The subways set pandemic era ridership records with the start of the school year this week, transit officials said Wednesday.
Subway ridership was 2.77 million on the first day of school on Monday and 2.9 million on Tuesday, according to official figures — more than any day since NYC went into COVID-19 lockdown in March 2020.
The subways have set COVID-19 ridership records four of the last six days, the MTA said.
“People are coming back to normal life, and they’re trusting in the MTA,” Acting Chairman Janno Lieber said at a press conference following the authority’s monthly board meeting.
Lieber said high ridership on weekends, when most people are riding by choice, show that fears of catching COVID-19 from riding mass transit have somewhat subsided.
“The level where it’s discretionary, on the weekends and holidays, the numbers are actually much higher on a percentage basis compared to pre COVID,” he said. “That indicates that people are ready to get back on the subway, ready to get back on buses, ready to get back on commuter rails.”
New Yorkers made some 2,184,296 subway trips on March 16, 2020 — the day before Mayor Bill de Blasio shut down city schools, bars and restaurants.
Ridership in the following weeks plummeted to less than 10 percent of pre-pandemic levels — forcing transit officials to spend the better part of 2020 and early 2021 begging for money from Congress, which in turn provided around $14 billion.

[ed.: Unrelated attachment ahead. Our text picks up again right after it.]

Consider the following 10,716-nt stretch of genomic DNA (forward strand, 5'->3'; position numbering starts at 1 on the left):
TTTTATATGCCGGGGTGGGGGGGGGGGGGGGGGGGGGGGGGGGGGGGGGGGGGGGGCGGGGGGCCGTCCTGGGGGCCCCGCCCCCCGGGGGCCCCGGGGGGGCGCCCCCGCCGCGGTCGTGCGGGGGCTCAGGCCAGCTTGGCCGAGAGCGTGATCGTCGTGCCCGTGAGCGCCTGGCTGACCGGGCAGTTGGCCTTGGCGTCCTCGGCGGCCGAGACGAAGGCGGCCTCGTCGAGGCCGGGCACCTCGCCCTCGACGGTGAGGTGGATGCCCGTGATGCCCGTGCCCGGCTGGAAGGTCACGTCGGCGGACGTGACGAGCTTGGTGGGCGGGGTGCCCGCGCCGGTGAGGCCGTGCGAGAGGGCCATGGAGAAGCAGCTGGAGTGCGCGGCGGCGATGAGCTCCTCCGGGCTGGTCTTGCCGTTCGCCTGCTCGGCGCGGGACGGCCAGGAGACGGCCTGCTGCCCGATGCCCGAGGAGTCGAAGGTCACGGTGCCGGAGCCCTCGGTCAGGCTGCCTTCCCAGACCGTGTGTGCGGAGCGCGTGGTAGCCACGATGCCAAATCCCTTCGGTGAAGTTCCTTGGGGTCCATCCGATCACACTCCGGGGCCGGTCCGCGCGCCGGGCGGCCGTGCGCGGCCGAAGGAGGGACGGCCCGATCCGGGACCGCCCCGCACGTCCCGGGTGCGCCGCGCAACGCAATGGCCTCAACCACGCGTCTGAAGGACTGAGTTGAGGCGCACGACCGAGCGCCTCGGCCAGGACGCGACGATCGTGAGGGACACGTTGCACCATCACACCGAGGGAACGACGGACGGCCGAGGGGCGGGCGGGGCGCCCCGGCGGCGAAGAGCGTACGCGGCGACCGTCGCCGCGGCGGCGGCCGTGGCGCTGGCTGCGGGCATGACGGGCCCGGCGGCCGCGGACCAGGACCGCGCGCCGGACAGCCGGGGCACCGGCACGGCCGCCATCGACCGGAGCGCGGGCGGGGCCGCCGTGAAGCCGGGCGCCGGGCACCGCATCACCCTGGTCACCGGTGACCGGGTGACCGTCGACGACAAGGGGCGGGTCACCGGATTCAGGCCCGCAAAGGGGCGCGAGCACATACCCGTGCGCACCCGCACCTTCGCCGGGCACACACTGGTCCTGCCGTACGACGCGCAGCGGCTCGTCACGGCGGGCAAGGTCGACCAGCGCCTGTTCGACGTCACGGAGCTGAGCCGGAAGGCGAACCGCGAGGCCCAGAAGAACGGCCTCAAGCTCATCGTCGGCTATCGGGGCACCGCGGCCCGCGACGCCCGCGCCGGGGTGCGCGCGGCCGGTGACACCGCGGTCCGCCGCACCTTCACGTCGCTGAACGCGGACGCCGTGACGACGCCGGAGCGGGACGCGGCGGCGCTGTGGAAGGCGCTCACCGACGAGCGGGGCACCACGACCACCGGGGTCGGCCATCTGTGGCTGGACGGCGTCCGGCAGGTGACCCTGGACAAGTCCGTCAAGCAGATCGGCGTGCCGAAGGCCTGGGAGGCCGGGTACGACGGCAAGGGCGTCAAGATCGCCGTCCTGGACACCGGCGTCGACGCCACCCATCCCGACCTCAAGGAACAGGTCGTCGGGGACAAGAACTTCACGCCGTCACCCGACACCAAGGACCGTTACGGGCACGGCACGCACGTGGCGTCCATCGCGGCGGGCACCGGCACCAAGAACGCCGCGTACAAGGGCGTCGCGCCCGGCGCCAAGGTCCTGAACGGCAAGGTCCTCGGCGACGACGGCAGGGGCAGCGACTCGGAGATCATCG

Daily subway ridership was around 5.5 million trips per day in 2019. MTA consultants have estimated the ridership will take years to rebound to that level.
Officials said high levels of mask usage are essential to keep riders coming back.
Mask wearing has increased in recent weeks after waning a bit over the summer, according to MTA surveys. The most recent survey from Aug. 23 to Sept 3 found 74 percent of riders wore masks and another 12 percent wore them, but incorrectly.
Lieber said NYPD would be deployed to “bigger hubs” and MTA PD onto commuter rails “to communicate that this is not optional.”
“We all want to make sure that people are masking. It’s safe, and it’s also consistent with the whole spirit o the subway,” he said. “This is a shared public space. We respect each other and follow the rules. That’s kind of the New York way.”